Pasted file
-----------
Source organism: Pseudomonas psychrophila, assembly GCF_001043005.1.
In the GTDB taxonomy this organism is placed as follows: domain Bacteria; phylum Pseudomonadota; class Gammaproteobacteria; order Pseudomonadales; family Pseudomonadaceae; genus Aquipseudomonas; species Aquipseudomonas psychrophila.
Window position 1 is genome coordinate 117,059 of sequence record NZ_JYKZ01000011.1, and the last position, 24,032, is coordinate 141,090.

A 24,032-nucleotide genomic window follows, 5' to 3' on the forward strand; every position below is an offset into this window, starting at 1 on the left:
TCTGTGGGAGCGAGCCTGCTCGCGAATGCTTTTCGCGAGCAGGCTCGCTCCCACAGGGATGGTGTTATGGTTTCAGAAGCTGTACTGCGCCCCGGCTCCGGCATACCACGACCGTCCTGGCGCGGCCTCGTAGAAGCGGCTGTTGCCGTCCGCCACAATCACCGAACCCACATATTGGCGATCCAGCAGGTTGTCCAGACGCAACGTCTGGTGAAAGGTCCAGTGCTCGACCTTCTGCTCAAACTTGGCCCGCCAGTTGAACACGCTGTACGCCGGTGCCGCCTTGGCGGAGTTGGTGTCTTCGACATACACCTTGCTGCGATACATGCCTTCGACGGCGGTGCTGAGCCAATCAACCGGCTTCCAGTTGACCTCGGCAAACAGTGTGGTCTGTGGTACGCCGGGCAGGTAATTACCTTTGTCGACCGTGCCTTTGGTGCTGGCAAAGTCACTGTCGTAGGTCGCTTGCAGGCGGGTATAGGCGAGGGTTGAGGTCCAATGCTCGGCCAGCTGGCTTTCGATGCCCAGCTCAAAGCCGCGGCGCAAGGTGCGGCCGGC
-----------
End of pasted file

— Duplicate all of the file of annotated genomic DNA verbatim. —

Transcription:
Source organism: Pseudomonas psychrophila, assembly GCF_001043005.1.
In the GTDB taxonomy this organism is placed as follows: domain Bacteria; phylum Pseudomonadota; class Gammaproteobacteria; order Pseudomonadales; family Pseudomonadaceae; genus Aquipseudomonas; species Aquipseudomonas psychrophila.
Window position 1 is genome coordinate 117,059 of sequence record NZ_JYKZ01000011.1, and the last position, 24,032, is coordinate 141,090.

A 24,032-nucleotide genomic window follows, 5' to 3' on the forward strand; every position below is an offset into this window, starting at 1 on the left:
TCTGTGGGAGCGAGCCTGCTCGCGAATGCTTTTCGCGAGCAGGCTCGCTCCCACAGGGATGGTGTTATGGTTTCAGAAGCTGTACTGCGCCCCGGCTCCGGCATACCACGACCGTCCTGGCGCGGCCTCGTAGAAGCGGCTGTTGCCGTCCGCCACAATCACCGAACCCACATATTGGCGATCCAGCAGGTTGTCCAGACGCAACGTCTGGTGAAAGGTCCAGTGCTCGACCTTCTGCTCAAACTTGGCCCGCCAGTTGAACACGCTGTACGCCGGTGCCGCCTTGGCGGAGTTGGTGTCTTCGACATACACCTTGCTGCGATACATGCCTTCGACGGCGGTGCTGAGCCAATCAACCGGCTTCCAGTTGACCTCGGCAAACAGTGTGGTCTGTGGTACGCCGGGCAGGTAATTACCTTTGTCGACCGTGCCTTTGGTGCTGGCAAAGTCACTGTCGTAGGTCGCTTGCAGGCGGGTATAGGCGAGGGTTGAGGTCCAATGCTCGGCCAGCTGGCTTTCGATGCCCAGCTCAAAGCCGCGGCGCAAGGTGCGGCCGGC